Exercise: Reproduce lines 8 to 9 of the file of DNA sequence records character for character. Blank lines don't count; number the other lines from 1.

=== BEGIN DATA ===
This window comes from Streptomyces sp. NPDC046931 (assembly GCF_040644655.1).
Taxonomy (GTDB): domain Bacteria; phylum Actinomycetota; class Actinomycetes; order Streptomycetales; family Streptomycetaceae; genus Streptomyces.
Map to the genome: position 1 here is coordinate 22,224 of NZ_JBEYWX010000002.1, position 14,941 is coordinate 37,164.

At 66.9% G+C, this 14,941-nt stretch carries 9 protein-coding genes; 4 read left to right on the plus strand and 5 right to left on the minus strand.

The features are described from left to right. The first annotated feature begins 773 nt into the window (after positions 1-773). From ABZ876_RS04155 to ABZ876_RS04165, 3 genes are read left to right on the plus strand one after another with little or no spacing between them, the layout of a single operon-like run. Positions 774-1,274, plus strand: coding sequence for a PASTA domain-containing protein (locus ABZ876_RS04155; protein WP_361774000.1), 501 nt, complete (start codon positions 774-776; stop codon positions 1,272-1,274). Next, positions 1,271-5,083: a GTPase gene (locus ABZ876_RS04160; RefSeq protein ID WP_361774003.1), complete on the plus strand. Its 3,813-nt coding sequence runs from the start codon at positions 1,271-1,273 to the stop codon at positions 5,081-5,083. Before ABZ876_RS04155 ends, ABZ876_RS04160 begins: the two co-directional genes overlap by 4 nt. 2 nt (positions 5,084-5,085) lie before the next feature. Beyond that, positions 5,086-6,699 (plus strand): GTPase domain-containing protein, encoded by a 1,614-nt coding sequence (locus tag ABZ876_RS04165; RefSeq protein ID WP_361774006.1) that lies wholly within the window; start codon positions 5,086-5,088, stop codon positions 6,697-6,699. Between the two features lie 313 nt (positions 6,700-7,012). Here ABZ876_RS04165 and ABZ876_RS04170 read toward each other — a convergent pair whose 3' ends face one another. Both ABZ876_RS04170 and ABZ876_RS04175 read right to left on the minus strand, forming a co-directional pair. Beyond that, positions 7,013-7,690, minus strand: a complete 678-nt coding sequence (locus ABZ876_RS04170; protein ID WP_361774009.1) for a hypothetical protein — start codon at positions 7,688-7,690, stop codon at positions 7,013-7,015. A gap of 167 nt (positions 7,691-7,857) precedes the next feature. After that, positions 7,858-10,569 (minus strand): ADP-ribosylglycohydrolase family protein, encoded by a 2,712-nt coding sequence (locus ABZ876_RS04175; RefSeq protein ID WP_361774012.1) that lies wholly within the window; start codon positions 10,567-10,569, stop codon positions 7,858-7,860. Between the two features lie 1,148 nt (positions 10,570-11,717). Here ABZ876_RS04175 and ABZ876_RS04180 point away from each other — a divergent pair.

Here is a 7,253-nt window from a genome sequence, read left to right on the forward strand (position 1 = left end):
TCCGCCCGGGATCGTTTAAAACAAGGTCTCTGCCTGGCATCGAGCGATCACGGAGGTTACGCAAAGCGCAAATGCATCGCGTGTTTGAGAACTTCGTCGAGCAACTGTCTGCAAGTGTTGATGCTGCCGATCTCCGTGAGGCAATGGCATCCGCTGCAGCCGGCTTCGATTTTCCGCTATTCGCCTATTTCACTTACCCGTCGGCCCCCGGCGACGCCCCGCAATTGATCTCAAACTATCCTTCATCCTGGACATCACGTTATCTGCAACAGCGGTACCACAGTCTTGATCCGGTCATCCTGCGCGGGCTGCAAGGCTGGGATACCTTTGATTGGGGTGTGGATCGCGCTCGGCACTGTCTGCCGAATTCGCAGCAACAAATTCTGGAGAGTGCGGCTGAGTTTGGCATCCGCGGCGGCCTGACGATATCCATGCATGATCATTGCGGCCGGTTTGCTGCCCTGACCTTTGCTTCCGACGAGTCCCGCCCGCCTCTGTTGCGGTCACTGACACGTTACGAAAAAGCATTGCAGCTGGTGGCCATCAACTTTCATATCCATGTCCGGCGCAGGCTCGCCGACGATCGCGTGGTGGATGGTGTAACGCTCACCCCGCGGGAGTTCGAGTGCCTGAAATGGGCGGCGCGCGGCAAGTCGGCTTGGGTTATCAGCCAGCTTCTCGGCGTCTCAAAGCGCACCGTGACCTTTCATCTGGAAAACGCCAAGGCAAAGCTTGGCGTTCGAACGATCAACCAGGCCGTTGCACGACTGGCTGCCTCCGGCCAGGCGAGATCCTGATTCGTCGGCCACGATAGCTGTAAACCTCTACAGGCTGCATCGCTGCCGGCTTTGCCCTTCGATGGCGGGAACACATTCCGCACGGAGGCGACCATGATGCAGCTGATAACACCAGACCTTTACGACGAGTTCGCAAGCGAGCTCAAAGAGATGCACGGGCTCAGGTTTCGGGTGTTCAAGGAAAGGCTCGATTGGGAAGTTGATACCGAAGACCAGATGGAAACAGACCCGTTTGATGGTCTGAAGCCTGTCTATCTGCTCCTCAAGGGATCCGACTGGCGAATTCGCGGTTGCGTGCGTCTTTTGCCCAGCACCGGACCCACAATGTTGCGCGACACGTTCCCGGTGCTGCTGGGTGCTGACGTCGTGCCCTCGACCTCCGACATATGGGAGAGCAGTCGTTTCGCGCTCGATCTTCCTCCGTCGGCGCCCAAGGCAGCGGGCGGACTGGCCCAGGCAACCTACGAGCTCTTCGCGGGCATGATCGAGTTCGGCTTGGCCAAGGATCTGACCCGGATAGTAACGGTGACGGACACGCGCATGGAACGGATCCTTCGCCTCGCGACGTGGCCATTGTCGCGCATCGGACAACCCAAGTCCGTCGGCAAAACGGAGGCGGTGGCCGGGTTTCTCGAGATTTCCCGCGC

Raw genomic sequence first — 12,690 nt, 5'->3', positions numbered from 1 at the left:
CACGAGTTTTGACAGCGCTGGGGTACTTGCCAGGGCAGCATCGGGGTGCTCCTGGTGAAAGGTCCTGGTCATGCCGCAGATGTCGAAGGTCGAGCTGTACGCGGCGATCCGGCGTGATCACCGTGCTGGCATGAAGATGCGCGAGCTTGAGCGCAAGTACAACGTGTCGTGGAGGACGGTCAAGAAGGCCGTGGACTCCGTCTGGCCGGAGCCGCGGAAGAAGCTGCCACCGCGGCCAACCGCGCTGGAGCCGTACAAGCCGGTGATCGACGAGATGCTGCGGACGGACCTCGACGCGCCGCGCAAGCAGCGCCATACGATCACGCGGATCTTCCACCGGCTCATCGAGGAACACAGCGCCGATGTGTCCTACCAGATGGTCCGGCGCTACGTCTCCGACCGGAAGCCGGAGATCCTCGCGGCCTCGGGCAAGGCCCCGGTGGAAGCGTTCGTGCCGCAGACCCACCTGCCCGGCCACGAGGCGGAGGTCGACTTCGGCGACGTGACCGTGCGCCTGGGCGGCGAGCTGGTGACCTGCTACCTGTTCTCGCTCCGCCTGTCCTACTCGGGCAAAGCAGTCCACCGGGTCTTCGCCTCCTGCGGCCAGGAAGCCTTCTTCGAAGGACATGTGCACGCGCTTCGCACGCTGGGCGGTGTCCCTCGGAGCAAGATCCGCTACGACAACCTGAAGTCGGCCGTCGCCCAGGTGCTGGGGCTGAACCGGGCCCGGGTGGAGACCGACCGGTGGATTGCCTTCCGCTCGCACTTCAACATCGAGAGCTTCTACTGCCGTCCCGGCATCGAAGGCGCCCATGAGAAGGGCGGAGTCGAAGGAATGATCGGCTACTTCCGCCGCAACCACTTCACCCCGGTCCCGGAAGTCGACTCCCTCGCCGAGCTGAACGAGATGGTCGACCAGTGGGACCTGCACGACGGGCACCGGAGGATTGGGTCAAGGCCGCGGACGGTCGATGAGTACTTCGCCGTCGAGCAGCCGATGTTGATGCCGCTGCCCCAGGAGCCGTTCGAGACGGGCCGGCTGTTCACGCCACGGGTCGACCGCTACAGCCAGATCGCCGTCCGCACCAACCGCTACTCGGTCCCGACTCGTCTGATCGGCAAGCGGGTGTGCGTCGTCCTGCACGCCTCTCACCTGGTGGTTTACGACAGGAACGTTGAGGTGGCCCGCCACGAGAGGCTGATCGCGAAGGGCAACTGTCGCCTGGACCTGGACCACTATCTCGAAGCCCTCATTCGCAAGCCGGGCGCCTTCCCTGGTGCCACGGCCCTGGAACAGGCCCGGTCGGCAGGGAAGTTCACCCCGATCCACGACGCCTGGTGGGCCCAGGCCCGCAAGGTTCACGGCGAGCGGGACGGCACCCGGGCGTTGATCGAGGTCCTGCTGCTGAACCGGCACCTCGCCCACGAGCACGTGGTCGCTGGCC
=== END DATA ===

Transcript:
Raw genomic sequence first — 12,690 nt, 5'->3', positions numbered from 1 at the left:
CACGAGTTTTGACAGCGCTGGGGTACTTGCCAGGGCAGCATCGGGGTGCTCCTGGTGAAAGGTCCTGGTCATGCCGCAGATGTCGAAGGTCGAGCTGTACGCGGCGATCCGGCGTGATCACCGTGCTGGCATGAAGATGCGCGAGCTTGAGCGCAAGTACAACGTGTCGTGGAGGACGGTCAAGAAGGCCGTGGACTCCGTCTGGCCGGAGCCGCGGAAGAAGCTGCCACCGCGGCCAACCGCGCTGGAGCCGTACAAGCCGGTGATCGACGAGATGCTGCGGACGGACCTCGACGCGCCGCGCAAGCAGCGCCATACGATCACGCGGATCTTCCACCGGCTCATCGAGGAACACAGCGCCGATGTGTCCTACCAGATGGTCCGGCGCTACGTCTCCGACCGGAAGCCGGAGATCCTCGCGGCCTCGGGCAAGGCCCCGGTGGAAGCGTTCGTGCCGCAGACCCACCTGCCCGGCCACGAGGCGGAGGTCGACTTCGGCGACGTGACCGTGCGCCTGGGCGGCGAGCTGGTGACCTGCTACCTGTTCTCGCTCCGCCTGTCCTACTCGGGCAAAGCAGTCCACCGGGTCTTCGCCTCCTGCGGCCAGGAAGCCTTCTTCGAAGGACATGTGCACGCGCTTCGCACGCTGGGCGGTGTCCCTCGGAGCAAGATCCGCTACGACAACCTGAAGTCGGCCGTCGCCCAGGTGCTGGGGCTGAACCGGGCCCGGGTGGAGACCGACCGGTGGATTGCCTTCCGCTCGCACTTCAACATCGAGAGCTTCTACTGCCGTCCCGGCATCGAAGGCGCCCATGAGAAGGGCGGAGTCGAAGGAATGATCGGCTACTTCCGCCGCAACCACTTCACCCCGGTCCCGGAAGTCGACTCCCTCGCCGAGCTGAACGAGATGGTCGACCAGTGGGACCTGCACGACGGGCACCGGAGGATTGGGTCAAGGCCGCGGACGGTCGATGAGTACTTCGCCGTCGAGCAGCCGATGTTGATGCCGCTGCCCCAGGAGCCGTTCGAGACGGGCCGGCTGTTCACGCCACGGGTCGACCGCTACAGCCAGATCGCCGTCCGCACCAACCGCTACTCGGTCCCGACTCGTCTGATCGGCAAGCGGGTGTGCGTCGTCCTGCACGCCTCTCACCTGGTGGTTTACGACAGGAACGTTGAGGTGGCCCGCCACGAGAGGCTGATCGCGAAGGGCAACTGTCGCCTGGACCTGGACCACTATCTCGAAGCCCTCATTCGCAAGCCGGGCGCCTTCCCTGGTGCCACGGCCCTGGAACAGGCCCGGTCGGCAGGGAAGTTCACCCCGATCCACGACGCCTGGTGGGCCCAGGCCCGCAAGGTTCACGGCGAGCGGGACGGCACCCGGGCGTTGATCGAGGTCCTGCTGCTGAACCGGCACCTCGCCCACGAGCACGTGGTCGCTGGCC